By Paul R. LeBreux, LLB, LLM, TEP (friend of Moodys LLP and principal of Global Tax Law Professional Corporation)
It has been almost 10 years to the day that Canada’s then Minister of Finance proposed new tax measures aimed at overhauling the method for taxing “non-resident trusts” and “foreign investment entities”. These new tax measures were said to be needed to combat what the government had long perceived as an abuse of the Canadian tax system. Since the introduction of the controversial initiative, the implementation of the legislation has been delayed numerous times and the Draft Legislation has been released, each time with substantial amendments, no less than six times. Although the Draft Legislation continues to have an effective date of January 1, 2007, it would seem that the likelihood of these proposals being proclaimed as law has significantly diminished.
As part of Canada’s March 19, 2007 Federal Budget, Canada introduced certain international tax measures to address both international tax avoidance and international tax evasion issues. These measures were contained in the Federal Budget “International Tax Fairness Initiative”. To support these initiatives, the Government of Canada created the Advisory Panel on Canada’s System of International Taxation: the Panel’s mandate being to make recommendations to guide the government in establishing an international tax policy framework with respect to investment abroad by Canadian businesses as well as investment into Canada by foreign businesses. Although the Panel was not given the specific mandate of evaluating the NRT and FIE legislation, it was clear that their views would carry significant weight in determining the future direction of this legislation.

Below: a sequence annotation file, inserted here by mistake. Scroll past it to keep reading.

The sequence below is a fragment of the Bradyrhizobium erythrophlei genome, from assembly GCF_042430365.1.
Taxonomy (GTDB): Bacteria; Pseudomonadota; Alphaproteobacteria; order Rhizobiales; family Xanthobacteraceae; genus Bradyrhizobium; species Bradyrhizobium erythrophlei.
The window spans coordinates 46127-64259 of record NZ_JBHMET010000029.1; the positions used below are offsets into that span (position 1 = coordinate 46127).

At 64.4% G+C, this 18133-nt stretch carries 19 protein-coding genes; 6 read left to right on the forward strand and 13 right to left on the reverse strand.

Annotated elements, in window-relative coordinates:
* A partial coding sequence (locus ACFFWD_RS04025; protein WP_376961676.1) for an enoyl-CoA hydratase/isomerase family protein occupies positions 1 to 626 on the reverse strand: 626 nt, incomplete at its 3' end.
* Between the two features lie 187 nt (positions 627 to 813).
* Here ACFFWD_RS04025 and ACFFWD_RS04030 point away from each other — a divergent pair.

The Panel released its Final Report “Enhancing Canada’s International Tax Advantage” on December 8, 2008. Amongst a number of recommendations made by the Panel, the Panel concluded, as follows, with respect to the NRT and FIE proposed rules:
4.103 The Panel believes that our recommendation to adopt a broader exemption system raises questions about the scope and interaction of Canada’s existing anti-deferral regimes. In particular, the Panel believes that the proposed FIE and NRT rules should be reconsidered to ensure that their need and scope are consistent with the Panel’s recommendations and the principles in Chapter 3 regarding the international taxation of outbound investments by Canadian businesses.
4.104 The Panel has concluded that the government should undertake a fresh review to coordinate the FAPI, FIE and NRT regimes. This review should aim to ensure all passive income is taxed on an accrual basis and to focus the scope of these rules so they do not impede bona fide commercial business transactions.
4.105 Also in line with the Panel’s principles, any proposed change to the scope and interaction of the anti-deferral regimes should undergo full consultation.
The conclusion to reconsider the proposed NRT and FIE rules and to undertake a fresh review of Canada’s anti-deferral regimes will hopefully now be the impetus to abandon the NRT and FIE proposals, in their current form, and hopefully pave the way for a system that better addresses the concerns and recommendations put forward by international tax practitioners for nearly a decade.